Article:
James has 26 continuous years’ experience in legal practice.

James advises and assists on contentious matters before, during, and following litigation, with a particular focus on matters involving banking, insolvency, turnaround, restructuring, and corporate governance issues.

James heads a team of eight dedicated professionals who routinely advise banks, other financial intermediaries, insolvency practitioners, creditors, Government Owned Corporations, publicly listed companies, boards, senior management, and shareholders.

He has acted across a range of industries including electricity, water, agribusiness, earthmoving, chemical manufacture, retail, commercial and corporate banking and finance, property development, building supplies, aged care, food manufacturing, child care, and pharmaceutical.

James regularly assists clients with  restructuring commercial arrangements, advising on debt forbearances, appointing receivers, enforcing securities, recovering debts, clawing back dissipated assets, advising in relation to voluntary administrations and deeds of company arrangements, defending or requisitioning board spills, handling shareholder disputes, conducting investigations, bringing or defending actions by liquidators, receivers, trustees in bankruptcy, or acting in other commercial litigation.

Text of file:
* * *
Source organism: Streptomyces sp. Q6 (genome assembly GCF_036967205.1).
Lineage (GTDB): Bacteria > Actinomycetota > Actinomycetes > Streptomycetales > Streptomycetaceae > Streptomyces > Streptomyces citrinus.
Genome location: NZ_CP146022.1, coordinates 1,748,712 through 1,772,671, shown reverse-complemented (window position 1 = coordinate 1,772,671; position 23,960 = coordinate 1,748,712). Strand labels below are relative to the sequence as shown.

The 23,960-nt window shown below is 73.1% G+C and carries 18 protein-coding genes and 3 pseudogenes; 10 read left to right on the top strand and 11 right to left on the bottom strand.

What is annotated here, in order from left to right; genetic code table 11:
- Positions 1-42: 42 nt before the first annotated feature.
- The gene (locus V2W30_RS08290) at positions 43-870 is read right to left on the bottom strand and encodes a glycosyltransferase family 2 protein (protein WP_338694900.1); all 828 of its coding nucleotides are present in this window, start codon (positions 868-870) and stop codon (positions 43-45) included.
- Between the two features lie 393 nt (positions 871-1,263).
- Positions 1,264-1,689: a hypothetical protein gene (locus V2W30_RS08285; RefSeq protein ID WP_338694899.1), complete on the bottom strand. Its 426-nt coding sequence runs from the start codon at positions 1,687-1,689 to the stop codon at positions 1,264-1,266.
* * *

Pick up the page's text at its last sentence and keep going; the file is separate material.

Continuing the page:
James has been recognised by his peers as one of the Best Lawyers in Australia for the areas of Commercial law and Corporate law (2014 – 2018) and Corporate/Governance practice (2016 – 2018).

Recent experience includes:

  • Representing the Octaviar Limited special purpose liquidator, David Kerr of RSM Bird Cameron in seeking to set aside a company charge and pursuing a A$35m preference action against Fortress Credit Corporation Australia II Pty Ltd in the Supreme Court of Queensland.
  • Acting for the company and its liquidators Joanne Dunn and Ginette Muller of FTI Consulting in Australian Building Systems Pty Ltd (in liquidation) v Commissioner of Taxation [2014] FCA 116, where Justice Logan was asked to clarify the circumstances where a capital gains tax liability will be imposed on liquidators by section 254 of the Income Tax Assessment Act 1936. The decision answered a critical point around when the obligation will be imposed on liquidators, but left to another day the question as to how the tax liability, once imposed, is to be treated by liquidators as part of a liquidation, despite this question being extensively argued by the parties.
  • Advising Westpac Banking Corporation, Bank of Queensland and La Trobe Financial Asset Management Ltd in relation to a range of their respective asset management matters, predominantly concerning commercial loan book recoveries.
  • Advising a Queensland Government Owned Corporation in relation to its risks concerning (and recovery of) a portfolio of receivables in the aggregate sum of approximately A$20m, including undertaking investigations, reporting to senior management, instructing Queens Counsel to provide exacting legal analysis of the GOC’s legal position as well as providing his own extensive legal advice in relation to these matters and conducting litigation to recover the receivables. Of the aggregate sum of A$20m, A$16m has been recovered thus far.